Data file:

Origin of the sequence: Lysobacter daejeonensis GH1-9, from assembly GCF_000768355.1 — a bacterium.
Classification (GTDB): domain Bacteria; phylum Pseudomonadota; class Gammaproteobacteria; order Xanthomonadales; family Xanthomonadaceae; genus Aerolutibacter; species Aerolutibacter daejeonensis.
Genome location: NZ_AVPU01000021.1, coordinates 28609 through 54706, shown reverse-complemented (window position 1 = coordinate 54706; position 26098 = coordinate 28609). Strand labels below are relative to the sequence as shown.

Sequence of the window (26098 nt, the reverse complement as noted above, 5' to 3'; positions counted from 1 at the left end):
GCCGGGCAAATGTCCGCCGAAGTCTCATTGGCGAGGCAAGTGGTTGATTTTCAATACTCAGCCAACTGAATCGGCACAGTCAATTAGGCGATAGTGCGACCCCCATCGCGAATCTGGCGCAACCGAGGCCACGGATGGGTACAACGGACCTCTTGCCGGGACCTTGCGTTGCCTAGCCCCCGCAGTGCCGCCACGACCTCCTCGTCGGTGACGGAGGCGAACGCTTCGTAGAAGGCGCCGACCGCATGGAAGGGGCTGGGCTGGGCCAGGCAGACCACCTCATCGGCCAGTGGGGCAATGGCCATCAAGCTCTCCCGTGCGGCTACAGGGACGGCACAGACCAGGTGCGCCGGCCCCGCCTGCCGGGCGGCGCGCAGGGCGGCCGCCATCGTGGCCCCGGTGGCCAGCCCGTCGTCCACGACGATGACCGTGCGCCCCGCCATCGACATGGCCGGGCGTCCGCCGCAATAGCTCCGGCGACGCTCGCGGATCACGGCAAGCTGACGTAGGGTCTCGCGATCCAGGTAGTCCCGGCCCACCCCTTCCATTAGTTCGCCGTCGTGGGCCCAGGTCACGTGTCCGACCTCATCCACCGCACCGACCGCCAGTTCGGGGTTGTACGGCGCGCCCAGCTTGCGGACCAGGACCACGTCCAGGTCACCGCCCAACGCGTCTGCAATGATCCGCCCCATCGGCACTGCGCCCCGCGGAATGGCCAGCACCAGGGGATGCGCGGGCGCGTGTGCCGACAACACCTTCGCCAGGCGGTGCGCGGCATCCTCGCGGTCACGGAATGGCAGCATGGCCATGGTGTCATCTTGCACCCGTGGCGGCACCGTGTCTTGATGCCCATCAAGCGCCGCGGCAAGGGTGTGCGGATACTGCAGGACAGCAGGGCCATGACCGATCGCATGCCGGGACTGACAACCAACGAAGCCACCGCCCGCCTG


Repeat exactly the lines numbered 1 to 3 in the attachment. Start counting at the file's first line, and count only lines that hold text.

Origin of the sequence: Lysobacter daejeonensis GH1-9, from assembly GCF_000768355.1 — a bacterium.
Classification (GTDB): domain Bacteria; phylum Pseudomonadota; class Gammaproteobacteria; order Xanthomonadales; family Xanthomonadaceae; genus Aerolutibacter; species Aerolutibacter daejeonensis.
Genome location: NZ_AVPU01000021.1, coordinates 28609 through 54706, shown reverse-complemented (window position 1 = coordinate 54706; position 26098 = coordinate 28609). Strand labels below are relative to the sequence as shown.